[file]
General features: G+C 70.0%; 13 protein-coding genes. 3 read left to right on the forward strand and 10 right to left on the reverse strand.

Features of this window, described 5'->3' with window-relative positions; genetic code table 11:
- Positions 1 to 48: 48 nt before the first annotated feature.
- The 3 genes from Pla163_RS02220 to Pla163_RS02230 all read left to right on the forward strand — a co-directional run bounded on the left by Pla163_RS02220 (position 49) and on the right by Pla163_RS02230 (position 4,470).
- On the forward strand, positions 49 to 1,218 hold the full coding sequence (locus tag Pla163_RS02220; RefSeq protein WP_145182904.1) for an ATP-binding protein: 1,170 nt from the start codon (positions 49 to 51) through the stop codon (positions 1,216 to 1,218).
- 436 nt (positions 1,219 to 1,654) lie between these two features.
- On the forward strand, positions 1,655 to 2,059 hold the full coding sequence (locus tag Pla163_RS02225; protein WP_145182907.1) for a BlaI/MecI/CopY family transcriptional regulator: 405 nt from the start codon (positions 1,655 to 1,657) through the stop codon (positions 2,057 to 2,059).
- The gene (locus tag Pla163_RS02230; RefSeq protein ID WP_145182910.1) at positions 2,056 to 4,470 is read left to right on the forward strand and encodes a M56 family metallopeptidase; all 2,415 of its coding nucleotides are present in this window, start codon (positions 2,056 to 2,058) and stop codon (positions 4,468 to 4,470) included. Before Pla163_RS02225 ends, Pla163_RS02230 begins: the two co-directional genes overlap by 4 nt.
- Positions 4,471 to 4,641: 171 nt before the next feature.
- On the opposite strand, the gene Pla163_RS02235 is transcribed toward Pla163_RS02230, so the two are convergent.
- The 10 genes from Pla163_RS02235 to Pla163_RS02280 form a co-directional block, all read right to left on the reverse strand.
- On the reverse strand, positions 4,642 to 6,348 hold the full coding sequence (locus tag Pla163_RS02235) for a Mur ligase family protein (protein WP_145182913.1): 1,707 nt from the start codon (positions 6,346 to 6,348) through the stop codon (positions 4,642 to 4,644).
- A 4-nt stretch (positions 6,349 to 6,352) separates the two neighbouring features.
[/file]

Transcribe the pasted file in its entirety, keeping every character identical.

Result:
General features: G+C 70.0%; 13 protein-coding genes. 3 read left to right on the forward strand and 10 right to left on the reverse strand.

Features of this window, described 5'->3' with window-relative positions; genetic code table 11:
- Positions 1 to 48: 48 nt before the first annotated feature.
- The 3 genes from Pla163_RS02220 to Pla163_RS02230 all read left to right on the forward strand — a co-directional run bounded on the left by Pla163_RS02220 (position 49) and on the right by Pla163_RS02230 (position 4,470).
- On the forward strand, positions 49 to 1,218 hold the full coding sequence (locus tag Pla163_RS02220; RefSeq protein WP_145182904.1) for an ATP-binding protein: 1,170 nt from the start codon (positions 49 to 51) through the stop codon (positions 1,216 to 1,218).
- 436 nt (positions 1,219 to 1,654) lie between these two features.
- On the forward strand, positions 1,655 to 2,059 hold the full coding sequence (locus tag Pla163_RS02225; protein WP_145182907.1) for a BlaI/MecI/CopY family transcriptional regulator: 405 nt from the start codon (positions 1,655 to 1,657) through the stop codon (positions 2,057 to 2,059).
- The gene (locus tag Pla163_RS02230; RefSeq protein ID WP_145182910.1) at positions 2,056 to 4,470 is read left to right on the forward strand and encodes a M56 family metallopeptidase; all 2,415 of its coding nucleotides are present in this window, start codon (positions 2,056 to 2,058) and stop codon (positions 4,468 to 4,470) included. Before Pla163_RS02225 ends, Pla163_RS02230 begins: the two co-directional genes overlap by 4 nt.
- Positions 4,471 to 4,641: 171 nt before the next feature.
- On the opposite strand, the gene Pla163_RS02235 is transcribed toward Pla163_RS02230, so the two are convergent.
- The 10 genes from Pla163_RS02235 to Pla163_RS02280 form a co-directional block, all read right to left on the reverse strand.
- On the reverse strand, positions 4,642 to 6,348 hold the full coding sequence (locus tag Pla163_RS02235) for a Mur ligase family protein (protein WP_145182913.1): 1,707 nt from the start codon (positions 6,346 to 6,348) through the stop codon (positions 4,642 to 4,644).
- A 4-nt stretch (positions 6,349 to 6,352) separates the two neighbouring features.